By Carol D. Leonnig and David Nakamura, Washington Post
As nearly two dozen Secret Service agents and members of the military were punished or fired following a 2012 prostitution scandal in Colombia, Obama administration officials repeatedly denied that anyone from the White House was involved.
But new details drawn from government documents and interviews show that senior White House aides were given information at the time suggesting that a prostitute was an overnight guest in the hotel room of a presidential advance-team member — yet that information was never thoroughly investigated or publicly acknowledged.
The information that the Secret Service shared with the White House included hotel records and firsthand accounts — the same types of evidence the agency and military relied on to determine who in their ranks was involved.
Investigator claims he was told to delay Secret Service prostitution report until after election
The lead investigator into the Secret Service prostitution scandal told Senate staffers that he was directed to delay the release of the report until after the 2012 election, according to a published report.
According to The Washington Post, David Nieland also said that he was instructed by his superiors in the Department of Homeland Security (DHS) inspector general's office to "withhold and alter certain information in the report of investigation because it was potentially embarrassing to the administration." He likely gave the account to aides on the Senate homeland security committee, which had looked into the case.
The Post also reported that senior White House aides were given information suggesting that a prostitute had stayed in the hotel room of a member of the White House's advance team, contrary to earlier denials that any member of the administration was involved.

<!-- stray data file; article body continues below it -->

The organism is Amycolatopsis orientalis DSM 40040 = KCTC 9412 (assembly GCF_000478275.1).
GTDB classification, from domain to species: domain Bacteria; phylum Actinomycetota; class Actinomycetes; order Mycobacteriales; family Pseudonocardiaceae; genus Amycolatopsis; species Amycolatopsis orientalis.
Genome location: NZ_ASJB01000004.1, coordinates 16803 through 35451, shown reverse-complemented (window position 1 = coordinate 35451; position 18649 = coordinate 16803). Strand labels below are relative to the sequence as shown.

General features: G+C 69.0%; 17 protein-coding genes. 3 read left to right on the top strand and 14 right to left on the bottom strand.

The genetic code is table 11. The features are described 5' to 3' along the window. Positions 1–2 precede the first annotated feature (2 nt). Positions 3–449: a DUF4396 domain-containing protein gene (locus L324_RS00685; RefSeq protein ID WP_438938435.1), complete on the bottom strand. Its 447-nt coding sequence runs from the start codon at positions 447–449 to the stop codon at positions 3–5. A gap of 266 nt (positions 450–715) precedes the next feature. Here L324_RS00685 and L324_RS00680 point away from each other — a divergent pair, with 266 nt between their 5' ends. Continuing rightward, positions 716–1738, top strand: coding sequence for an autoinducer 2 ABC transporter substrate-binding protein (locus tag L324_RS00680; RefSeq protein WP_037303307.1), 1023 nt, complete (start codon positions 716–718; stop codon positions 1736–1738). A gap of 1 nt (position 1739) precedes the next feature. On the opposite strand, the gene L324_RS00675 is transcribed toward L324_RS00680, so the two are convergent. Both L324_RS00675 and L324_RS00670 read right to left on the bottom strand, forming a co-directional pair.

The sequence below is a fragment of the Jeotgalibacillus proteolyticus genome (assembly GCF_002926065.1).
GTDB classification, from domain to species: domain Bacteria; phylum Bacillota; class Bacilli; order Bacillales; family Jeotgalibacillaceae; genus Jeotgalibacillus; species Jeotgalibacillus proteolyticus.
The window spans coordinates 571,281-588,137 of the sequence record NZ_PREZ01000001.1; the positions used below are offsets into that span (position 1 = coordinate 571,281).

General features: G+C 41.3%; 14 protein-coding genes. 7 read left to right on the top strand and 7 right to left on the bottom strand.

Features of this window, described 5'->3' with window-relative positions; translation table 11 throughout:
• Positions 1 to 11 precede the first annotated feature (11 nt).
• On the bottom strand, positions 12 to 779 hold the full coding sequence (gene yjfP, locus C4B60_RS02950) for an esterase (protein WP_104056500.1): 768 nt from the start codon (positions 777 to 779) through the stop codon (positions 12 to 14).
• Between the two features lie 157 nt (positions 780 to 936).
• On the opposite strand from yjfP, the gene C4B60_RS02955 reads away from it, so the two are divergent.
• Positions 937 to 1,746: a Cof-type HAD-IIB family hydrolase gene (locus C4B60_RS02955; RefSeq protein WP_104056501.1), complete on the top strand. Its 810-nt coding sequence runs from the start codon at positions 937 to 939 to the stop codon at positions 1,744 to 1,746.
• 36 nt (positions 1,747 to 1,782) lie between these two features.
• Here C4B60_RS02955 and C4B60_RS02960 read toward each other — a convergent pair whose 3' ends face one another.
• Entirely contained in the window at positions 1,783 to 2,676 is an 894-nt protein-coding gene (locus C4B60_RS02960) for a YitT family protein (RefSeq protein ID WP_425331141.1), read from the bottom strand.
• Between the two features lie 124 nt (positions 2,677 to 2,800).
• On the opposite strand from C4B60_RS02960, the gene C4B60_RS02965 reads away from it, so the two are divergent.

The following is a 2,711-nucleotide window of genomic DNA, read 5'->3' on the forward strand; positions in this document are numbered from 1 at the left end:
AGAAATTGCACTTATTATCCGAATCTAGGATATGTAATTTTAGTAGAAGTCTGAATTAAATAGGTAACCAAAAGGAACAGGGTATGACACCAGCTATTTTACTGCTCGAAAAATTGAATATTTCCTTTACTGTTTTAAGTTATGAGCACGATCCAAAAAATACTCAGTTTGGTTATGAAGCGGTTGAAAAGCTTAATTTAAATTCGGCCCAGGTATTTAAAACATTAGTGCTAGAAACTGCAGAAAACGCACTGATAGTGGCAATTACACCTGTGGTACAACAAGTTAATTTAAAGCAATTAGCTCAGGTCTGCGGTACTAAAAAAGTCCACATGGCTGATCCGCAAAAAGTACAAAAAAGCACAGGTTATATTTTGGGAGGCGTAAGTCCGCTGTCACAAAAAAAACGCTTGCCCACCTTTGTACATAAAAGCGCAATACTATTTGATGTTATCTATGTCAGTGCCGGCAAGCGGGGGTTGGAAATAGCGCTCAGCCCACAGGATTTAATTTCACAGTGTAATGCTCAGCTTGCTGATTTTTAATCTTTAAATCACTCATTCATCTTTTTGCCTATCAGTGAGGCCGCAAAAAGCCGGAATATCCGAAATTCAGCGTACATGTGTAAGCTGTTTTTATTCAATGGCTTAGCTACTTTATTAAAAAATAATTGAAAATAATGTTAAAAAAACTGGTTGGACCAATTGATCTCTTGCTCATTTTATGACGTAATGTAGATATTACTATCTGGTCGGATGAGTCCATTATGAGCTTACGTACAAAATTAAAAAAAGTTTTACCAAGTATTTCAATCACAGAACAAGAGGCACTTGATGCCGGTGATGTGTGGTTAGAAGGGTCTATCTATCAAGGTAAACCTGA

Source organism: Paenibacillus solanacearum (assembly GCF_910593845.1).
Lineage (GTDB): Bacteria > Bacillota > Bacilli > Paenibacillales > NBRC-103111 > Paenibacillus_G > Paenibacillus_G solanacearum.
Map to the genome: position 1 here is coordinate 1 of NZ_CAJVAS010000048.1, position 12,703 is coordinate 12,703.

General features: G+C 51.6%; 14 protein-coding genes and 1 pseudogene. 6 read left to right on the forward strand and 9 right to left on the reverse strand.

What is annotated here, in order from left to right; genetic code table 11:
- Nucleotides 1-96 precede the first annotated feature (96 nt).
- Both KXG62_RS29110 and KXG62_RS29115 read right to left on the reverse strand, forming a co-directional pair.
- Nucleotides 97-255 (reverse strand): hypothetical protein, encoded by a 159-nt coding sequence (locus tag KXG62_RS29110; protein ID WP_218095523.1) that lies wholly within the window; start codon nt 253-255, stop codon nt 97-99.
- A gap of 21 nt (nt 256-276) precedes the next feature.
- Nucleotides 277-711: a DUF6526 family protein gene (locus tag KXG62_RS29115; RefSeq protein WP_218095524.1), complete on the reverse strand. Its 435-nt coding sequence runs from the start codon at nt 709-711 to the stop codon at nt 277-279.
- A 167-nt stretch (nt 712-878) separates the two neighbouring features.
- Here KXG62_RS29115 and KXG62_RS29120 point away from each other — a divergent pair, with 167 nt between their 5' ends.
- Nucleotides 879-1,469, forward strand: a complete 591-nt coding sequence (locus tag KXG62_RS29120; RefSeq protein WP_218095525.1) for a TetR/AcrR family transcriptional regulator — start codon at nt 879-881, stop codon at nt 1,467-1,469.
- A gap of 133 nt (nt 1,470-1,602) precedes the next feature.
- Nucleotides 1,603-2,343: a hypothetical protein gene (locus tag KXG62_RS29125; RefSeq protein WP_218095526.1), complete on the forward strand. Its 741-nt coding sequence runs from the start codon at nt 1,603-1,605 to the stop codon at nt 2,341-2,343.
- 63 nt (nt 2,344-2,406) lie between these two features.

Nearly two dozen Secret Service agents were disciplined or fired as part of the scandal, which began when Secret Service agents brought prostitutes into their hotel in Cartagena, Colombia ahead of President Obama's trip to the Summit of the Americas in April 2012. The Post reports that the Secret Service twice shared the findings of its own internal investigation with top White House officials, who concluded that the advance team member had done nothing wrong.
Charles Edwards, the Department of Homeland Security's acting inspector general at the time of the investigation, told the Senate staffers that any changes to the report were part of the editing process, a statement that was backed by White House spokesman Eric Schultz.
"As the bipartisan Senate investigation found ... changes made to the IG Report were 'part of the ordinary process of editing the report' and found that allegations that changes were made because they were embarrassing could not be substantiated," Schultz said in a statement late Wednesday.
The White House advance team member has been identified as Jonathan Dach, then a 25-year-old Yale Law School student and volunteer who helped to coordinate drivers for the White House travel office. The Post reports that Dach has repeatedly denied bringing prostitutes to his hotel room. Prostitution is legal in parts of Colombia, including in Cartagena.
The DHS inspector general's office conducted its own investigation into the scandal at the request of a subcommittee of the Senate Homeland Security and Governmental Affairs Committee. Nieland told staffers that Edwards had asked him to remove references to Dach in their report after Edwards had briefed then-Homeland Security secretary Janet Napolitano on the advance team member's possible involvement. A spokesman for Napolitano denied that she had asked for the report to be altered or delayed.
Nieland and two other members of the office later claimed that they were put on administrative leave for questioning the changes to the report, claims that The Post reports their superiors denied.